(Book Review) In a Glass Darkly
I decided to take a few days off after finishing The Blitz to regain my sanity. As we all knew from the beginning, the Blue team ended up winning the contest (Ironically that's a red team post). So there you have it, the good guys won.
With that out of the way, let us get back to our review.
In a Glass Darkly by Sheridan Le Fanu, whom we have already featured in our weekly reading series, consists of five Horror stories, purported to be cases by Dr. Hesselius, a 'metaphysical' Doctor, the forerunner of the modern psychiatrist, who is willing to consider ghosts both as real and as hallucinatory obsessions.
I decided to buy this book after having read Carmilla and I can say that the book did not disappoint. The stories are told brilliantly, mixing elements from the Gothic tradition and Irish folklore. You can easily see why Le Fanu has established himself as one of the classic writers of Gothic works. I suppose you would like to see a small synopsis for the short stories, so here it goes:
Green Tea: An English clergyman is being haunted by an evil spirit in the form of a monkey which only he can see. He consults with Dr Hesselius in order to find a cure, all while the monkey grows more aggressive towards its victim.
The Familiar: A Former sea captain is stalked by a dwarf that identifies himself as 'The Watcher', being a constant reminder of an atrocity he committed in the past. The Captain will go through great lengths to try and get himself rid of this unwelcomed creature.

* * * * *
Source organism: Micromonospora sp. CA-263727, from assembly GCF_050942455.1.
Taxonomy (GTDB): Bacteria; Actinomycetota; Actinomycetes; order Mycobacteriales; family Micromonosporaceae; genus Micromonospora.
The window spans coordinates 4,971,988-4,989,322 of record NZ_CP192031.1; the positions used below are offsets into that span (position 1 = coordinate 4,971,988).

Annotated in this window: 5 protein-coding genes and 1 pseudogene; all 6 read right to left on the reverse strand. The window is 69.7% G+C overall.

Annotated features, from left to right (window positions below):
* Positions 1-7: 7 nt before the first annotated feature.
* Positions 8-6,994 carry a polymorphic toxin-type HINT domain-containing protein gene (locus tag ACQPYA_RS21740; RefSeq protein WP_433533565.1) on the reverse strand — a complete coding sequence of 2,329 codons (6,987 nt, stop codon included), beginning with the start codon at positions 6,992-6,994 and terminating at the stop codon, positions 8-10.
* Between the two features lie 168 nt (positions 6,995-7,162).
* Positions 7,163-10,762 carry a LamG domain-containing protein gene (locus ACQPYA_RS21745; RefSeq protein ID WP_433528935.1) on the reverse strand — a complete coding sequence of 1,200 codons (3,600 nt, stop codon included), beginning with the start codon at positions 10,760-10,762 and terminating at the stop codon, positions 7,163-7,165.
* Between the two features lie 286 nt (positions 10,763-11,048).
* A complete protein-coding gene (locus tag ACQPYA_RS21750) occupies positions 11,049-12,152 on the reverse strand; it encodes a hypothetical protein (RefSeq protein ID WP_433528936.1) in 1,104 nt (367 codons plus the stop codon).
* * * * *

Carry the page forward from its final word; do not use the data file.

Mr Justice Harbottle: A judge finds himself on the receiving end of a terrible vengeance by one man he condemned. But are these real events taking place or just part of the judge's imagination?
The Room in the Dragon Volant: This one is a bit tricky, it follows a naive, really naive, Englishman who has found himself the inheritor of a large fortune. While traveling he falls in love with a beautiful unhappily married countess that wishes to be saved from her horrible husband. The following quote describes the story pretty well:
“What a fool I was! and yet, in the sight of angels, are we any wiser as we grow older? It seems to me, only, that our illusions change as we go on; but, still, we are madmen all the same.”
Carmilla: The story follows a young woman, Laura, who becomes the prey of the female vampire Carmilla, whom is introduced into our protagonist's home as a guest after a freak accident. Laura quickly befriends Carmilla, giving place to an interesting dynamic between the two, all the while in the villages nearby, young women start to die of an unknown disease. You can find more about it here.
If I had to rank them I would put Carmilla on 1st place, Green Tea and The Room in the Dragon Valet being close contenders for 2nd place, and with The Familiar and Mr Justice Harbottle in 4th and 5th place, respectively. That being said I found the 5 of them to be really enjoyable.
The works are now part of the public domain, and you can find them on gutenberg divided in three volumes. Volume 1 includes the first three stories. Volume 2 spans the first part of the 4th story. Volume 3 covers the second part of the 4th story along with Carmilla.
You can find the rest of my reviews here. As usual Coil subscriber can find some of my favorite quotes below:
Continue reading with a Coil membership.